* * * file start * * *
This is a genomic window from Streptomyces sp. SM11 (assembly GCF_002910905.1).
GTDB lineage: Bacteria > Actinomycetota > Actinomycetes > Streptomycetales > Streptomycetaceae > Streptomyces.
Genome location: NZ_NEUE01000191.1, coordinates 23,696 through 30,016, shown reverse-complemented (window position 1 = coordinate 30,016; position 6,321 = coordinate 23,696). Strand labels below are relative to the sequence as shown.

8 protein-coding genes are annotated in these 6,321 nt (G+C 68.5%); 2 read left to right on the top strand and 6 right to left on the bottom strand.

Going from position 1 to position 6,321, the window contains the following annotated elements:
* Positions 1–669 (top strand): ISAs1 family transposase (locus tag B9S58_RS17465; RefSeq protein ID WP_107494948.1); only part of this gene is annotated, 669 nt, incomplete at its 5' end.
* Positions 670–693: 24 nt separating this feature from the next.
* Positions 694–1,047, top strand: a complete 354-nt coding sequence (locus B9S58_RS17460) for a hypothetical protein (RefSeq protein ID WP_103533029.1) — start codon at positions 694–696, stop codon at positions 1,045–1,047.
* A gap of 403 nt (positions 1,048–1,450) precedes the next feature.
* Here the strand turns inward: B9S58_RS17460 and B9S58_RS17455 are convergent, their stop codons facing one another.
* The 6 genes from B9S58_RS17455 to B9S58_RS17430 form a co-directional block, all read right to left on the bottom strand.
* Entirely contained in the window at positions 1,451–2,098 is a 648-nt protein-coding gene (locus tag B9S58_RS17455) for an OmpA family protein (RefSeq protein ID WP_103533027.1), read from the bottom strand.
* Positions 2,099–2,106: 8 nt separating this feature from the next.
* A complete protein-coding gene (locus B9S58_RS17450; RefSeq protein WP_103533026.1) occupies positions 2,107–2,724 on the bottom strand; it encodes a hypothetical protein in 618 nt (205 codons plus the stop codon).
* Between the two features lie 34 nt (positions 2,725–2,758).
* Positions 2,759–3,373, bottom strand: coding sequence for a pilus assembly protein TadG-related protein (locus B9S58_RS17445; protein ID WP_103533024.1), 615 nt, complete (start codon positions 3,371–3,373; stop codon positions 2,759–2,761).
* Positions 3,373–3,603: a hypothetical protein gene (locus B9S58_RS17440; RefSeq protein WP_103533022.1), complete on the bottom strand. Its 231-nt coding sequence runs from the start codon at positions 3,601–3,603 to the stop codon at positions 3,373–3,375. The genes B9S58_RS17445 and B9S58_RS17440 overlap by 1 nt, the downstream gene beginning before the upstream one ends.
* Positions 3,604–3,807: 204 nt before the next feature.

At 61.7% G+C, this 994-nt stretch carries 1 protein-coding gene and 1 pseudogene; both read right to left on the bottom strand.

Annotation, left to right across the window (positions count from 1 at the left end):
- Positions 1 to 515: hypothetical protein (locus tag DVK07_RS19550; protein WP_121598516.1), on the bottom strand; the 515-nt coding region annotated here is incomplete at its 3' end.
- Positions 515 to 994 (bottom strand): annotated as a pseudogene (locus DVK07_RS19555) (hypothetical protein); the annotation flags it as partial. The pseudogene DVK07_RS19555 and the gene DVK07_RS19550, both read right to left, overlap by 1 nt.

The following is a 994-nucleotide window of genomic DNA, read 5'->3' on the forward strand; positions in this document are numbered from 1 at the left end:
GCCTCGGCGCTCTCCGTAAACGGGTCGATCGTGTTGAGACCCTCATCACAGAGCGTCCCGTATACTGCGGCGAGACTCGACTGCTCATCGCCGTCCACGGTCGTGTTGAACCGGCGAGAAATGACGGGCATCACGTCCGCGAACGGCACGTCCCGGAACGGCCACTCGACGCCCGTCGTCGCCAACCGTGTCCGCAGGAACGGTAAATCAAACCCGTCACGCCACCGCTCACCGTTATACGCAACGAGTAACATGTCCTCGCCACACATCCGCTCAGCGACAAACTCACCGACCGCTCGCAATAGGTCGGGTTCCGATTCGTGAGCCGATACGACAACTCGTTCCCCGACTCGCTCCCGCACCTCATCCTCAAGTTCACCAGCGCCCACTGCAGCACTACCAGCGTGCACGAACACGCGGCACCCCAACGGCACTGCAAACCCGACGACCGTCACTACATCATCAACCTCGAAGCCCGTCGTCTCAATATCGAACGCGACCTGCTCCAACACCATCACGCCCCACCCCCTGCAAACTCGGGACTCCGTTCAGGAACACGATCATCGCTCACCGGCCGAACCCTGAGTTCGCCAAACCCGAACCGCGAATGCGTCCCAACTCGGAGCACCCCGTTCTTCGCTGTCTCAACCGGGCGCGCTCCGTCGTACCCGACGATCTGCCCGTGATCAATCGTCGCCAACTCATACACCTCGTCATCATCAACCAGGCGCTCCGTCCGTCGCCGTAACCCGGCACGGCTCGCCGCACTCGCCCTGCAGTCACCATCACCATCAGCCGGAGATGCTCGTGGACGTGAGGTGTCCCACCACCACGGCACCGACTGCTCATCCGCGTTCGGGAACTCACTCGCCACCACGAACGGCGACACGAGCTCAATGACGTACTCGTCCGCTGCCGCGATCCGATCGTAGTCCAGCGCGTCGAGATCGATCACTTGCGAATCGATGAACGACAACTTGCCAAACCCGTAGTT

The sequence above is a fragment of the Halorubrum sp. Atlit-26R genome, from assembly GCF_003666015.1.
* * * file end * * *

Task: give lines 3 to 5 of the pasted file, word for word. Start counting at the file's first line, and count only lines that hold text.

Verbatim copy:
Genome location: NZ_NEUE01000191.1, coordinates 23,696 through 30,016, shown reverse-complemented (window position 1 = coordinate 30,016; position 6,321 = coordinate 23,696). Strand labels below are relative to the sequence as shown.

8 protein-coding genes are annotated in these 6,321 nt (G+C 68.5%); 2 read left to right on the top strand and 6 right to left on the bottom strand.

Going from position 1 to position 6,321, the window contains the following annotated elements: